At Lexington, Mo., Colonel Mulligan surrendered to the rebel general, Price, after a fifty-nine hours fight without water; the only supply — from the river — having been cut off by the rebels, after a severe fight.
The camp ground contained no springs or wells, and embraced ten acres, with breastworks around it, except the river front.
The rebels procured bales of hemp and rolled them in advance, and under their cover succeeded in securing a position in the rear.
They made but few assaults, their object being to surround the fort and cut off supplies of water, and this accomplished, wait till necessity compelled Mulligan to yield.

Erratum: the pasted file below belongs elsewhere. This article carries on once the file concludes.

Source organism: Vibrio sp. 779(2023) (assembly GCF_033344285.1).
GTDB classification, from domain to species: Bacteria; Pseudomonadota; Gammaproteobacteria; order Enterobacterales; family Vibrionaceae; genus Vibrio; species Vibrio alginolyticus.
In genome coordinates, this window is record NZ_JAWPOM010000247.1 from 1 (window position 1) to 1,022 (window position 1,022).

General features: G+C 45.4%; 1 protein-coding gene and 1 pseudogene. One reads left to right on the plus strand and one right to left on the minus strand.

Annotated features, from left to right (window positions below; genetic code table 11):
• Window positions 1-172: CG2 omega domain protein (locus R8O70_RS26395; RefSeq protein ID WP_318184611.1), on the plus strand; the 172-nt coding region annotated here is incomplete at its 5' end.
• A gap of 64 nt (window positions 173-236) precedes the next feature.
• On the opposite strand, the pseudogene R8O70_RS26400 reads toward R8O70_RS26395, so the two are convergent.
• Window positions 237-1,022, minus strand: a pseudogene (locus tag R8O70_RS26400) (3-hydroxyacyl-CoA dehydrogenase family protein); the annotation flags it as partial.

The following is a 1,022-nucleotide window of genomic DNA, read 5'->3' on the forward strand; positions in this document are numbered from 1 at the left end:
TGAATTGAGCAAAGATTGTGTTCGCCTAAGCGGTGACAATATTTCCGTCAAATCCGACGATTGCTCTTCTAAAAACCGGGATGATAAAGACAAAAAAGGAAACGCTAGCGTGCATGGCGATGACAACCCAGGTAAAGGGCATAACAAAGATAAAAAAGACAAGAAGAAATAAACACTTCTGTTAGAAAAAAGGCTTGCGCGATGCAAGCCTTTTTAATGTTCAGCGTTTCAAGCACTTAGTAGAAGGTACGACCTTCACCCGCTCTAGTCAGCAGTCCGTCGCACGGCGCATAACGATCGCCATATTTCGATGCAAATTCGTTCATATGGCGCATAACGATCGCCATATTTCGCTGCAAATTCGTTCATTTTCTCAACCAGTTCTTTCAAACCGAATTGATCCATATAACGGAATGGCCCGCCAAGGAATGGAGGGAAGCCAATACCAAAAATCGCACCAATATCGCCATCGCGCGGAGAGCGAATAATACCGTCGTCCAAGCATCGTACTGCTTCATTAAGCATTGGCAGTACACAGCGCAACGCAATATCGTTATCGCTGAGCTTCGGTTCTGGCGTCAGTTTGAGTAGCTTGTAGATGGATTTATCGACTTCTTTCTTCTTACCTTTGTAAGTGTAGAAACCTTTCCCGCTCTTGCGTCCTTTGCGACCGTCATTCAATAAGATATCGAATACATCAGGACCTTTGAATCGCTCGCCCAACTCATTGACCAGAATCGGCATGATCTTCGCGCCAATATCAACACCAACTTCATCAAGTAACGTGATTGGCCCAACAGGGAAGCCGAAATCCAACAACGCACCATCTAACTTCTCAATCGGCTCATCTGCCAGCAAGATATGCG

Previous to the surrender, Colonel Mulligan offered to take a position on a level spot of ground and give General Price the odds of four to one in a fair open fight, but he declined.
After the surrender the rebels mounted the breastworks, mad with joy, and trailed the National flag in the dust.
A large amount of gold, supposed to be